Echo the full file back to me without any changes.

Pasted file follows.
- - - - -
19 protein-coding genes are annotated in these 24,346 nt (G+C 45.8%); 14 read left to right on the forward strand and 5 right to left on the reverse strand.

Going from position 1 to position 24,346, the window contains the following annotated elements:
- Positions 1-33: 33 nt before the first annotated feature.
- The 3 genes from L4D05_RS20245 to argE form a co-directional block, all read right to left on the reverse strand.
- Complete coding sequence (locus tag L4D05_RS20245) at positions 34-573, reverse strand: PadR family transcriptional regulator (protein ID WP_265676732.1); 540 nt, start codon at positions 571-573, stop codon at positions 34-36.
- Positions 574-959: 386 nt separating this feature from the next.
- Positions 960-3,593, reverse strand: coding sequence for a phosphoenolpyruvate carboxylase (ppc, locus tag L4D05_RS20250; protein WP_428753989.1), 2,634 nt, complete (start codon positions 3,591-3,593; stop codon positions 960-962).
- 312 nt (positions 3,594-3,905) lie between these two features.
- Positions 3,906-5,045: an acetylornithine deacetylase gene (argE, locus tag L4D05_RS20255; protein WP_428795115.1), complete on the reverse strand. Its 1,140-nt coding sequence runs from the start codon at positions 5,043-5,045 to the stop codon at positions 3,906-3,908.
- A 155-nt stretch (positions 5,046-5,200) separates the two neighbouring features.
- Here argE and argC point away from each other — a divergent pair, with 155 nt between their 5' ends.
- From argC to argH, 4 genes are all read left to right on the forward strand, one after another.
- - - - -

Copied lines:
19 protein-coding genes are annotated in these 24,346 nt (G+C 45.8%); 14 read left to right on the forward strand and 5 right to left on the reverse strand.

Going from position 1 to position 24,346, the window contains the following annotated elements:
- Positions 1-33: 33 nt before the first annotated feature.
- The 3 genes from L4D05_RS20245 to argE form a co-directional block, all read right to left on the reverse strand.
- Complete coding sequence (locus tag L4D05_RS20245) at positions 34-573, reverse strand: PadR family transcriptional regulator (protein ID WP_265676732.1); 540 nt, start codon at positions 571-573, stop codon at positions 34-36.
- Positions 574-959: 386 nt separating this feature from the next.
- Positions 960-3,593, reverse strand: coding sequence for a phosphoenolpyruvate carboxylase (ppc, locus tag L4D05_RS20250; protein WP_428753989.1), 2,634 nt, complete (start codon positions 3,591-3,593; stop codon positions 960-962).
- 312 nt (positions 3,594-3,905) lie between these two features.
- Positions 3,906-5,045: an acetylornithine deacetylase gene (argE, locus tag L4D05_RS20255; protein WP_428795115.1), complete on the reverse strand. Its 1,140-nt coding sequence runs from the start codon at positions 5,043-5,045 to the stop codon at positions 3,906-3,908.
- A 155-nt stretch (positions 5,046-5,200) separates the two neighbouring features.
- Here argE and argC point away from each other — a divergent pair, with 155 nt between their 5' ends.
- From argC to argH, 4 genes are all read left to right on the forward strand, one after another.